- Referential transparency
- Side effects
- Pure functions/languages

Algebraic reasoning about program expressions and equality. These two ‘should’ be equivalent: \(3*e^2+4\) and \(3*e*e+4\). Consider if \(e\) is a C++ function like:

This function `f1`

is pure (no side effects), so the equivalence works:

```
3 * e^2 + 4 where e = f1(5)
== 3 * f1(5)^2 + 4
== 3 * 6^2 + 4
== 3 * 36 + 4
== 108 + 4
== 112
3 * e * e + 4 where e = f1(5)
== 3 * f1(5) * f1(5) + 4
== 3 * 6 * f1(5) + 4
== 3 * 6 * 6 + 4
== 108 + 4
== 112
```

But consider instead this function:

```
3 * e^2 + 4 where e = f2(5)
== 3 * f2(5)^2 + 4
== 3 * 6^2 + 4 // Outputs "Hello!"
== 3 * 36 + 4
== 108 + 4
== 112
3 * e * e + 4 where e = f2(5)
== 3 * f2(5) * f2(5) + 4
== 3 * 6 * f2(5) + 4 // Outputs "Hello!"
== 3 * 6 * 6 + 4 // Outputs "Hello!" again
== 108 + 4
== 112
```

The function `f2`

does have a side effect: its output. Although both expressions produce the same final value, they can be distinguished by how many times “Hello!” appears.

We can do even worse than this. Here’s another type of side effect:

```
3 * e^2 + 4 where e = f3(5)
== 3 * f3(5)^2 + 4 // g becomes 9
== 3 * 14^2 + 4
== 3 * 196 + 4
== 588 + 4
== 592
// Let's assume g is reset to 8 before proceeding
3 * e * e + 4 where e = f3(5)
== 3 * f3(5) * f3(5) + 4 // g becomes 9 in first application of f3
== 3 * 14 * f3(5) + 4 // g becomes 10 in next application
== 3 * 14 * 15 + 4
== 630 + 4
== 634
```

Now we get completely different results.

Another typical violation of referential transparency is any function that returns random numbers. This also amounts to modification of global state.

- GHC = Glasgow Haskell Compiler
- REPL = Read, Eval, Print, Loop

Save this as `hello.hs`

:

Then you can compile and run:

```
% ghc hello.hs
% ./hello
Hello, world... this is a test!
```

Here’s what starting the REPL looks like:

```
% ghci
GHCi, version 8.2.2: http://www.haskell.org/ghc/ :? for help
Prelude>
```

At that prompt, you can type expressions and have them evaluated:

```
Prelude> 1+2*3
7
Prelude> 19 `div` 2
9
Prelude> 19 / 2
9.5
Prelude> 2**pi
8.824977827076287
```

The double-star is floating-point exponentiation. You can instead use the hat (`^`

) for integer exponentiation.

Caveat about negation operator: in Haskell, the negative sign (subtraction operator) sometimes causes syntactic confusion:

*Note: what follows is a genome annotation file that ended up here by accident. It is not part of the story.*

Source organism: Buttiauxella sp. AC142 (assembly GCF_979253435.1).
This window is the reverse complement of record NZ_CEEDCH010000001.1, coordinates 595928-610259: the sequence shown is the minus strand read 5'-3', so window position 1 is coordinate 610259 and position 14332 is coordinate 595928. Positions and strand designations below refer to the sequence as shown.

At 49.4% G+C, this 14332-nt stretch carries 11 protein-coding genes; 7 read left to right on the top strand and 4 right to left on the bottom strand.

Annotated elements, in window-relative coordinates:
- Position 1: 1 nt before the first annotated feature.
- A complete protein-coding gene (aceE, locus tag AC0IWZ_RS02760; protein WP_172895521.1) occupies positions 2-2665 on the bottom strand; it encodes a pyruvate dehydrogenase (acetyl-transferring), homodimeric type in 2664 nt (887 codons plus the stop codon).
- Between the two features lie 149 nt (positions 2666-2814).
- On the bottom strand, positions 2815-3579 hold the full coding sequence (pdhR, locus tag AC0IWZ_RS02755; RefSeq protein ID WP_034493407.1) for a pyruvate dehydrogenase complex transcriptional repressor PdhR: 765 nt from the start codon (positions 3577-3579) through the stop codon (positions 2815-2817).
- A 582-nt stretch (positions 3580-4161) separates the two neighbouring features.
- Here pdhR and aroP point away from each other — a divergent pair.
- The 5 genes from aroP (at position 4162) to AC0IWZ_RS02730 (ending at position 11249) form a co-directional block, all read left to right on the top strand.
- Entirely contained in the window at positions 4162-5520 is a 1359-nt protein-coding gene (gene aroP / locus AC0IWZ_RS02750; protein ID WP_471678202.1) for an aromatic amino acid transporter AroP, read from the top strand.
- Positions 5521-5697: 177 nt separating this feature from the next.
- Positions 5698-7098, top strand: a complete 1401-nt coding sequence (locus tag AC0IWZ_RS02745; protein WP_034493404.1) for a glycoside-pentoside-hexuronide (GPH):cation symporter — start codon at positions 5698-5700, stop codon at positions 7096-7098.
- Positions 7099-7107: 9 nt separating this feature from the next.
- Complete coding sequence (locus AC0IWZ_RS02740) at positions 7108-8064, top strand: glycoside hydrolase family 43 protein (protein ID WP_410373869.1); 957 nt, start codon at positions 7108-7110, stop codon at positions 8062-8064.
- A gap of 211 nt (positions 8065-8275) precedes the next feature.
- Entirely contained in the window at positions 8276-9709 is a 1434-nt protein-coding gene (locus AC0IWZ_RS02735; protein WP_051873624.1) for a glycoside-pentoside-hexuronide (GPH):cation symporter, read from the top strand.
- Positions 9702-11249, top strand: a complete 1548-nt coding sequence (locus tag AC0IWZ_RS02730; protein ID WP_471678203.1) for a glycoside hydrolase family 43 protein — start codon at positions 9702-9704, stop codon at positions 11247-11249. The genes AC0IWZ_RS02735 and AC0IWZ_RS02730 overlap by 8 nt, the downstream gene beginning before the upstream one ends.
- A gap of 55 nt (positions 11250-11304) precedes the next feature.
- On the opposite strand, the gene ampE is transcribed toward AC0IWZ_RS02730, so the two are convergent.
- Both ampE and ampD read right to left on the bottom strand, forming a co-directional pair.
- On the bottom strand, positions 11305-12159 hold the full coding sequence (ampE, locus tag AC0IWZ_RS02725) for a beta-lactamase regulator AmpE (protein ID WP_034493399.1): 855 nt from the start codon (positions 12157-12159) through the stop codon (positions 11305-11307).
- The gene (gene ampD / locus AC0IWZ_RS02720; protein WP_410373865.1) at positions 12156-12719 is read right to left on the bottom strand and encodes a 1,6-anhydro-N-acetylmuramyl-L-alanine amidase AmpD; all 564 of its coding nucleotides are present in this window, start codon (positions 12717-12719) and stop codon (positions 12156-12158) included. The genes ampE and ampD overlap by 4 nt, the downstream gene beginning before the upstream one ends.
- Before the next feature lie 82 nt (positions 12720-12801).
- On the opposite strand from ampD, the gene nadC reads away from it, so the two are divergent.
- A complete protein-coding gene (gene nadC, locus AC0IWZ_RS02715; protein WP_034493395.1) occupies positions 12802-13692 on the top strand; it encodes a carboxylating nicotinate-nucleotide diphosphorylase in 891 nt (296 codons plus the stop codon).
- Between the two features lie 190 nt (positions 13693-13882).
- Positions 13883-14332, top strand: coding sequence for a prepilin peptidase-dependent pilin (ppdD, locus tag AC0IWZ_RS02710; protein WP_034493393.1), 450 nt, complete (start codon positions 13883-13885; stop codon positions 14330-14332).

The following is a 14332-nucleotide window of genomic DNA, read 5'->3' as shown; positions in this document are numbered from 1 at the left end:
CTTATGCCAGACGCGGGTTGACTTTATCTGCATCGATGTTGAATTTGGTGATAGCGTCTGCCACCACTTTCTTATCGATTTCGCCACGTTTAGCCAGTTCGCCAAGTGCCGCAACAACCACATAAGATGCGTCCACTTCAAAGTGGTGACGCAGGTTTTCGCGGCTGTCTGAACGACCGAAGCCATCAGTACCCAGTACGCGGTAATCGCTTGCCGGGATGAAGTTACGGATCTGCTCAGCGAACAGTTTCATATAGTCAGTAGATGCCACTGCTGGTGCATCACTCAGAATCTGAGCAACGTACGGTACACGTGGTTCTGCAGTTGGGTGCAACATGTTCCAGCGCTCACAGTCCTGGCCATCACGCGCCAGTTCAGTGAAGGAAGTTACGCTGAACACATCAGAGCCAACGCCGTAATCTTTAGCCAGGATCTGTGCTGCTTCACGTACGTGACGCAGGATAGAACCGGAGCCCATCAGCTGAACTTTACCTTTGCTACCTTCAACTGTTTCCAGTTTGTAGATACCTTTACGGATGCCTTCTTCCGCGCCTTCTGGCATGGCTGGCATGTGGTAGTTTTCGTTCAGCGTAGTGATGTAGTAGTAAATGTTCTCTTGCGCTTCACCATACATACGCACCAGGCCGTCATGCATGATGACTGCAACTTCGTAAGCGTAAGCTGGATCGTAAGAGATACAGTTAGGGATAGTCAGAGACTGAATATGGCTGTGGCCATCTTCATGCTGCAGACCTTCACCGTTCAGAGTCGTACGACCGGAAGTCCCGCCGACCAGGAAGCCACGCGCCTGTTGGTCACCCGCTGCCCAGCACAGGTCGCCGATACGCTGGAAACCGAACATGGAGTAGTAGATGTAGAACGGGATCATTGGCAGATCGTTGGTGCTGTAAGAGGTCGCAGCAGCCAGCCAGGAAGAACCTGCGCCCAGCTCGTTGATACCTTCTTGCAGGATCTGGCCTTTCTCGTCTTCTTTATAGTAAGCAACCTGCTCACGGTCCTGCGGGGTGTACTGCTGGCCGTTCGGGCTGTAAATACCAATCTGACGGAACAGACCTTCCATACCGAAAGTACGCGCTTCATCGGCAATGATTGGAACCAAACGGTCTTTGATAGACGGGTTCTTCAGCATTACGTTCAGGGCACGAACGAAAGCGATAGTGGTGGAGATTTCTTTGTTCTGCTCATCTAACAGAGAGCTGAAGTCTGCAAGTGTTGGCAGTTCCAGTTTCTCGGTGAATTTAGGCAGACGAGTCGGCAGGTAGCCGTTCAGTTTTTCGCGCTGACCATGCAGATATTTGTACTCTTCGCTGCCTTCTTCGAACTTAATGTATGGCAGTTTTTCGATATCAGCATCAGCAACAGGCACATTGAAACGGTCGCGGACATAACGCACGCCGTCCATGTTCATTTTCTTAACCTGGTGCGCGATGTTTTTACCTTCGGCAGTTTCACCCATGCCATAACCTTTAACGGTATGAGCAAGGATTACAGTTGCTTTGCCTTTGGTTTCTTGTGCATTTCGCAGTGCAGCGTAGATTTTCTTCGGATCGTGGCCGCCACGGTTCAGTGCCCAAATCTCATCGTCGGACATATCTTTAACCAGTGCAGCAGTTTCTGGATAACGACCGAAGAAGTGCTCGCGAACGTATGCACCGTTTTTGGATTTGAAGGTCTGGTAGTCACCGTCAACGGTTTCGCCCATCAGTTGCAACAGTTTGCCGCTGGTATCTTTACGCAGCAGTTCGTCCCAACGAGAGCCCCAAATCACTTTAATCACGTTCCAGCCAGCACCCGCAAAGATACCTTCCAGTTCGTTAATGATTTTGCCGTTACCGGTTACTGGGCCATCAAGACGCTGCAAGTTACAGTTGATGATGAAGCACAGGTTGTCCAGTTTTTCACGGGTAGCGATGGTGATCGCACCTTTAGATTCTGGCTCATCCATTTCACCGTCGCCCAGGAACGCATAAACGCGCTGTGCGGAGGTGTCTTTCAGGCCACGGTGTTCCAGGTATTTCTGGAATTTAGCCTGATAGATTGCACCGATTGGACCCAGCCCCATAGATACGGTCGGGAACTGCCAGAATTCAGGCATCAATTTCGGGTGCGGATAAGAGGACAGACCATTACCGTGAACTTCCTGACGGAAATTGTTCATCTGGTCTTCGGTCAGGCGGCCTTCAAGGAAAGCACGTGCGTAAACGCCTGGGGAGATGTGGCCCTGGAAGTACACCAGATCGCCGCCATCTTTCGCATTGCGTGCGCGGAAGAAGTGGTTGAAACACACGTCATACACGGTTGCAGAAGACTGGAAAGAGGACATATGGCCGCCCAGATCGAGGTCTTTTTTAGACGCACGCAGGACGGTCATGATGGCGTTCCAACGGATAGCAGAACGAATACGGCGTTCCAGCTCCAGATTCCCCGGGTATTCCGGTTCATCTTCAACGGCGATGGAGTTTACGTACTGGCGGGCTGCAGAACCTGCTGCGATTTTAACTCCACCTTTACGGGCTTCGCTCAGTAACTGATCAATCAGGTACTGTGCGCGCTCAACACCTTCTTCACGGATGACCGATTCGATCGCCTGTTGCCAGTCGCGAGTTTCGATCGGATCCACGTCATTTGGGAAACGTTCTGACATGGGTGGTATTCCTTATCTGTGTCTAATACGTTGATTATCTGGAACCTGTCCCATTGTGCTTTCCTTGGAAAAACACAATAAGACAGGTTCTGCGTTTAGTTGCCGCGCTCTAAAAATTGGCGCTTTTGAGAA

```
Prelude> 3 * -2
<interactive>:7:1: error:
Precedence parsing error
cannot mix ‘*’ [infixl 7] and prefix `-' [infixl 6]
in the same infix expression
```

The solution to this is just to use parentheses around negation.

```
Prelude> 3 * (-2)
-6
```

Function application does not require parentheses. Here are some simple examples of defining small functions right in the REPL.

```
Prelude> areaCircle r = pi * r**2
Prelude> volumeSphere r = 4/3 * pi * r**3
Prelude> areaCircle 5
78.53981633974483
Prelude> volumeSphere 5
523.5987755982989
```

Notice that we don’t need parentheses to invoke those functions. You don’t need to say `areaCircle(5)`

, just `areaCircle 5`

is sufficient. If parentheses do appear, they are used to group arguments together. For example,

`areaCircle 5 + 2`

would be interpreted as

```
(areaCircle 5) + 2
== 78.53981633974483 + 2
== 80.53981633974483
```

but if you want to add first, then use explicit parens:

```
areaCircle (5 + 2)
== areaCircle 7
== 153.93804002589985
```

Functions in Haskell can be named either with alphanumeric identifiers (examples: `sqrt`

, `div`

, `areaCircle`

) or symbolic identifiers (examples: `/`

, `**`

, `<*>`

, `>@>>`

).

By default, alphanumeric identifiers are defined and invoked using *prefix* notation – the function name appears before any of its arguments. In contrast, symbolic identifiers are defined and invoked using *infix* notation – it is assumed that the operation takes two parameters, and the symbol appears *between* them.

For example, the integer division function (`div`

) is alphanumeric and the floating-point division function (`/`

) is symbolic. They each take two parameters. So the default way to call them is:

However, you can override this. We can use alphanumeric function names with infix notation (as long as the function takes exactly two parameters) by surrounding them with “back ticks” – on most keyboards this is on the same key as the tilde (`~`

) character:

We can also use symbolic function names with prefix notation by surrounding the symbol with parentheses:

These notation rules also apply to the function definition. Let’s make up an operation of two parameters that adds their squares:

This defines it:

and here’s a sample usage: